At present when a class is passed to the transformer it can check very quickly to see if there is a rule which might apply to it because rules arre indexed under the class name with and without package prefix. If you don't load rules which use overriding injection (CLASS ^Foo) or interface rules (INTERFACE Foo) then two simple hash lookups are all that is needed. The cost is nomrally so small as to be unmeasurable. If you do use overriding injection or interface rules then the number of hash lookups is multiplied by the length of the super chain for the class under consideration and/or the number of interfaces implemented by the class. That's still quite a small cost but it can end up adding a single figure % to execution time. Using wild cards in CLASS?INTERFACE clauses would mean that every hash lookup for a class also requires a regex match. That's probably going to add a lot of overhead.

                   

                  The problem is worse if you allow wild cards in METHOD clauses and much, much worse if you use them in combination. Identifying a trigger METHOD match requires Byteman to scan the bytecode for the target class. If you use a very general pattern for the CLASS (e.g. org.my.* or even worse *) and rely on a method name or method pattern to do the filtering then that means you will be scanning bytecode for a lot of classes. Now the scan has been optimised to avoid cases where there is a false match. A quick scan is done to see if there is a method with a matching name/signature. A second detailed scan does a full check and also transforms the method code if needed. So, using a method wild card makes the quick preliminary scan much slower. Using a class wild card makes scans happen more often. So,  there is potential for a lot of wasted time if wild cards are introduced.

                   

                  Of course, these costs could be avoided (or reduced to a very small extra overhead) when no wild-card rules are loaded. So, it is possible to provide this for those who want/need it and can live with the slowdown it will impose without causing much of a problem for those who don't need it. However, there is also a workaround which makes it questionable whether it is worth providing wild cards. As an example, take a look at the dtest package in the contrib directory. You will see that it generates trace rules for all methods of a class or all clases in a package then uses the Submit class to inject them into a program under test. Now dtest is built to inject into a remote server but the same sort of technique can be used to generate and install rules within the local JVM e.g. from test code in a JUnit test. Generating and loading  a set of rules each of which applies to a specific class and method will retain the performance of a (two) simple hash lookup(s)  while still allowing you to inject code across a large code base. So, rather than providing wild cards, I think it might be more profitable to work on providing a variant of dtest which does what you want.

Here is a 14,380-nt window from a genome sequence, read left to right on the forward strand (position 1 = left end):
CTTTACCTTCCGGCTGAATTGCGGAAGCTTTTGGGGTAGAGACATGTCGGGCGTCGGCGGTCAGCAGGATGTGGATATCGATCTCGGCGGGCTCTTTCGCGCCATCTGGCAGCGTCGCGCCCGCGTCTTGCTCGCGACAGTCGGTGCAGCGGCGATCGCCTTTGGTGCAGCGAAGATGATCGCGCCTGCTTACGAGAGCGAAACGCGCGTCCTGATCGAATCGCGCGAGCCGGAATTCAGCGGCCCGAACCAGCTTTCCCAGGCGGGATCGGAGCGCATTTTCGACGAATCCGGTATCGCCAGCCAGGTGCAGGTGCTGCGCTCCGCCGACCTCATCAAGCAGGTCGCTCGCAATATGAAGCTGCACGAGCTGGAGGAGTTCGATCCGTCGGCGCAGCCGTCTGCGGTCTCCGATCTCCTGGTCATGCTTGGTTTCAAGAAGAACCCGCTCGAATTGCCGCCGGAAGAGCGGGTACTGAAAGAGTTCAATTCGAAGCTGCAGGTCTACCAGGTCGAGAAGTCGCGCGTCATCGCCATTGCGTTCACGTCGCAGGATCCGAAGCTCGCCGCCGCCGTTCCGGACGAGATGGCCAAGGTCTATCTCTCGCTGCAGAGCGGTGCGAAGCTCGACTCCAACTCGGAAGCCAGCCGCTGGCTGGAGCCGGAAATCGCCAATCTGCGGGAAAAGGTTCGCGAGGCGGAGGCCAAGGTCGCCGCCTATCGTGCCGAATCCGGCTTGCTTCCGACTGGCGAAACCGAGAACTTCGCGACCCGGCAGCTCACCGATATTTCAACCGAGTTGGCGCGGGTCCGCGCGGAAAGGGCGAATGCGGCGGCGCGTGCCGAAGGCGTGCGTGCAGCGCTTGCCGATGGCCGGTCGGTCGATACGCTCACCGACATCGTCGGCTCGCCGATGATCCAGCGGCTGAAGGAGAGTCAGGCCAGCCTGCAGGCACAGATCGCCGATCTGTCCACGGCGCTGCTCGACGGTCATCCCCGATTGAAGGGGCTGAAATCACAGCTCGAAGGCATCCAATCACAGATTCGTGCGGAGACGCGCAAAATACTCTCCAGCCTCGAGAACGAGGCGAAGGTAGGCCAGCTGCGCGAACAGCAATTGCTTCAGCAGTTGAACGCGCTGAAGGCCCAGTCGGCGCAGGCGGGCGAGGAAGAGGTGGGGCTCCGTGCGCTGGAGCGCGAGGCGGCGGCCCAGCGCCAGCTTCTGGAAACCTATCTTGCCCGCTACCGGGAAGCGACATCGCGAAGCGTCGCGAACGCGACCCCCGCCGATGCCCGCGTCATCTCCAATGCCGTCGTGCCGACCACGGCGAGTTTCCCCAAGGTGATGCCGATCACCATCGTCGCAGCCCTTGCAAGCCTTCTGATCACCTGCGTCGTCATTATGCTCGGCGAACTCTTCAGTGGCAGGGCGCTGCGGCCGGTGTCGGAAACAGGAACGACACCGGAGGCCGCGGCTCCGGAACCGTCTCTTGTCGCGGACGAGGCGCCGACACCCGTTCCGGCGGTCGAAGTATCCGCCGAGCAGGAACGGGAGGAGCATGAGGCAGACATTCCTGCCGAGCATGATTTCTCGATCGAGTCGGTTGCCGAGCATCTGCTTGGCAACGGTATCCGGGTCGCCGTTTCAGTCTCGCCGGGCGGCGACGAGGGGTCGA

Bin Shen wrote:

                   

                  for some specific purpose there are some scripts as well as customer helpers to develop. now scripts and the helpers are seperated in two worlds. moreover , the scripts are having no generality. it is very tedious to develop the scripts and helpers from case to case. due to the fact that they are releate to or depend on each other, it would be nice to have some kind of "package", which gets both in one place and gets developed in one Byteman project. with some additional generality we could have encapsulated some best of generic practice, parameterized it and used it "out of the box", hence not invented the wheel every time.

                   

                  Yes, I agree,  scripts are often verbose and have no great generality and are only loosely tied to their helper code. Better tooling woud help with this problem. In fact, a couple of people have built prototype Eclipse and Idea Byteman plug-ins which make it easier to manage rules and helper code but neither has been fully completed. However, I think some better way of organising/managing the scripts and helpers might improve things enormously, as also woulda library of commmon scripts and helpers. Of course, if you have anything you want to contribute I wold be happy to review it and consider adding it to the contrib or samples directories :-) Anyway, I'll add this as a task for future releases.

                   

                  Bin Shen wrote:

                   

                  sorry, Andew, i just write what i, as a new user of Byteman, think spontaneously. forget it if you feel inappropriate. thanks again!

                   

                  Your comments are very appropriate and very interesting to hear. I hope my expanations help you understand why these features are not yet present. Maybe also they might encourage someone else to look at the problem and contribute ideas for a better solution or even an implementation. Thanks very much for your imput.

                   

                  regards,

                   

                   

                  Andrew Dinn